British Columbia

Feel a little better about eating chips: Recycle B.C. now has a recycling program for the bags

There are now 116 depots across the province that accept flexible plastic packaging such as chip bags, zip lock bags, pouches and mesh bags.

116 depots across the province now accept flexible plastic packaging such as chip bags, mesh bags, pouches

Recycle B.C. says 116 depots across the province are now accepting flexible plastic packaging, such as chip bags, which usually end up in landfills. (Chad Pawson/CBC)

The organization responsible for keeping waste out of landfills across the province has come up with a program to divert some of the hardest materials to recycle.

Recycle B.C. has launched a new program to collect chip bags, plastic pouches, zip lock bag and mesh bags used for avocados and other produce.

Allen Langdon, who is the managing director of Recycle B.C. says the pilot project makes good on a commitment to finally keep the materials out of landfills, which he says is the fastest growing type of packaging being used in Canada.

Chip bags, coffee bags, cellophane

"I think what's exciting is that it's just another example of what a North American leader British Columbia has become in recycling," he said "This type of pilot project isn't happening anywhere else in North America."

Langdon says the materials are hard to recycle because they are made up of different types of plastics, which often can't be broken apart and recycled independently.

Take chip bags for example, they're often plastic on the outside but foil on the inside.

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Some people trying hard to follow a zero waste lifestyle have simply been avoiding the foods as a result

Starting June 1 though, residents can now take those items, which are described as flexible plastic packaging, to one of 116 locations.

Other examples of items now accepted are coffee bags, cellophane, and packaging for fresh pasta or deli meat.

Recycle B.C. says plastic pouch packaging, like this cat food, is becoming more popular with manufacturers because it is lighter than other packaging and can help better preserve food. (Chad Pawson/CBC)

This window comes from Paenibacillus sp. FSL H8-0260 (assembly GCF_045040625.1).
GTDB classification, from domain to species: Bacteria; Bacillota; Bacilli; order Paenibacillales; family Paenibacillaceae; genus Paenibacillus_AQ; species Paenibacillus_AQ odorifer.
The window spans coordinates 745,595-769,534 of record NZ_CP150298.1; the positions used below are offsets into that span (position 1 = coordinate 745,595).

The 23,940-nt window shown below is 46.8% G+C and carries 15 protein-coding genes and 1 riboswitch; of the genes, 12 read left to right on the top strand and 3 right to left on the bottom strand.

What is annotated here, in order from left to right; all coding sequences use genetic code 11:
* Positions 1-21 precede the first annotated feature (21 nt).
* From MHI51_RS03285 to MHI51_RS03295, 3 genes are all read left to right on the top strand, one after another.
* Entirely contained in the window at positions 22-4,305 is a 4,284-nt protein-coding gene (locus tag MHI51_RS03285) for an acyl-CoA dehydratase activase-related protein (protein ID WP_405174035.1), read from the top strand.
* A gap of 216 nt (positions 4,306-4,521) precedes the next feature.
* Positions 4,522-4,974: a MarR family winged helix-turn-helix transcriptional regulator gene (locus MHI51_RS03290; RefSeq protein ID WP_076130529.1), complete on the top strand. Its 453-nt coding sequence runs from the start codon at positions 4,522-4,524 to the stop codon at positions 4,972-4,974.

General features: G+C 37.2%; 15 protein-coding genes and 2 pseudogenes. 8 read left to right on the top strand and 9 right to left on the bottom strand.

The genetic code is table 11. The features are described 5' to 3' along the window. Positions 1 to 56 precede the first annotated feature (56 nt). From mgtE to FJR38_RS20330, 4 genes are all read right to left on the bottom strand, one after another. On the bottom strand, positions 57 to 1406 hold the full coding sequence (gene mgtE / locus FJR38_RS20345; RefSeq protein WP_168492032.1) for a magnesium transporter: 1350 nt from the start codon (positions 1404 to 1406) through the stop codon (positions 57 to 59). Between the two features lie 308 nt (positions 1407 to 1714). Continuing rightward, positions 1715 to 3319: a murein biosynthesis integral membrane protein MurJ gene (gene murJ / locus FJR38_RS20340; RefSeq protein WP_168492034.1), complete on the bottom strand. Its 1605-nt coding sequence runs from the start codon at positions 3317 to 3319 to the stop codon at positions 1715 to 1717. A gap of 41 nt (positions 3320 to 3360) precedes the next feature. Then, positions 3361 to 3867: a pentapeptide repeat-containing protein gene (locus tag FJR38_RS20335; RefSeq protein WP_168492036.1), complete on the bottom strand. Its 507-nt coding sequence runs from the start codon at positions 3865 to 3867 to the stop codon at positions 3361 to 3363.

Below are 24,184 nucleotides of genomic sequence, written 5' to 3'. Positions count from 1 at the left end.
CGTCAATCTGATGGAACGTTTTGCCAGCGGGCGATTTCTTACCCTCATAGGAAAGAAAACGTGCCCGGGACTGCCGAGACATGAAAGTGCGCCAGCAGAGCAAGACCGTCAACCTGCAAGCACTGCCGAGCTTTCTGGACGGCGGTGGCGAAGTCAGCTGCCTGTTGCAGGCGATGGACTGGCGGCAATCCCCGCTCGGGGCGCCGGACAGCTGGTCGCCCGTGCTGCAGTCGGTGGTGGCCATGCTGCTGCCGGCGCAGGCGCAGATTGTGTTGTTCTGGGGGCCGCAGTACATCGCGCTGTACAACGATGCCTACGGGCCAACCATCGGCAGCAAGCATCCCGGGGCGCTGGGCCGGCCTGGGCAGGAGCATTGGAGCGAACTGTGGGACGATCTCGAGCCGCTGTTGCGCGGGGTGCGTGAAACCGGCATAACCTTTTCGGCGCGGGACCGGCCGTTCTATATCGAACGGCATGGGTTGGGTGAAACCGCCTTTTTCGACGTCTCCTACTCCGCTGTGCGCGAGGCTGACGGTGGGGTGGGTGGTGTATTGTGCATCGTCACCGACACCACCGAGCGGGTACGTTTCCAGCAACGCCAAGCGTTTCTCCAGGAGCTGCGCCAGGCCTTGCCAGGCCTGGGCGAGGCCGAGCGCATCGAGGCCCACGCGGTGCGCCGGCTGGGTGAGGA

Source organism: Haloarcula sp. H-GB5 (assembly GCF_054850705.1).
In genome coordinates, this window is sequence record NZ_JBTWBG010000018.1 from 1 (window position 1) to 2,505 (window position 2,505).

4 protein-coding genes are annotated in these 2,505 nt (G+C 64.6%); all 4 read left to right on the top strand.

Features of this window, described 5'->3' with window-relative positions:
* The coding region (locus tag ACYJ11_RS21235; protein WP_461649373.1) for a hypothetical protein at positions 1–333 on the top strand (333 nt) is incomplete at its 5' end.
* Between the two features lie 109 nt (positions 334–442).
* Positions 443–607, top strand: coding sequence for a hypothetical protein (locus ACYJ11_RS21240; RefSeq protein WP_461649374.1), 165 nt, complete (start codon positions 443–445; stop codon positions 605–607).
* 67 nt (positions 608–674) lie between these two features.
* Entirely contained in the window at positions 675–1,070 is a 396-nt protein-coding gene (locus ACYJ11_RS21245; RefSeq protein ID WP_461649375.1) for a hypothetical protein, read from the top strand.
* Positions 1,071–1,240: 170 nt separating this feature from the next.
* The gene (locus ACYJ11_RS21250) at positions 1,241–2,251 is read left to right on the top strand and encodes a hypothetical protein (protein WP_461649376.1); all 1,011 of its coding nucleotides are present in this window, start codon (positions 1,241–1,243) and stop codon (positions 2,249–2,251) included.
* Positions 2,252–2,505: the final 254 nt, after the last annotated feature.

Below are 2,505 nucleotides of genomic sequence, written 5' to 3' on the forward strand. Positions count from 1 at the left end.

Langdon says the materials are becoming increasingly popular for producers because they are light and can help foods inside them last longer.


The starting point for the program is to compile the materials that residents bring to the depots.

Some of it will be recycled, but Langdon admits that a portion won't because there isn't a way to do it yet. As part of the pilot, Recycle B.C. will conduct research and development to figure out how.

"It's the fastest growing segment, so that's why I think it's important that we start work and really engage in the research and development stage to find solutions to recycle this material," he said.

He's confident that residents will embrace the program, even though some of the depots aren't in convenient locations. For example, in Vancouver, the only location is the West Kent transfer station.

However there are four locations in Burnaby, two in New Westminster and one in Delta among others across the Lower Mainland.

In Victoria, the only location is the Hartland dump.

'Trying to improve'

The plan though is to add additional depots in September and then have all Recycle B.C. depots in the province accept the materials in January 2019.

"We're trying to improve year over year," said Langdon. 

In 2015, Recycle B.C. launched a program that collected plastic shopping bags and plastic overwrap, like what toilet paper comes in. In 2016, Recycle BC added locations for those items, including London Drugs stores.

He says that program has been successful in reducing plastic bags, which aren't used as garbage or animal waste bags, from going to landfills, but there's still room for improvement.


  • This story has been updated to clarify the Metro Vancouver locations where materials can be taken.
    Jun 02, 2018 2:35 PM PT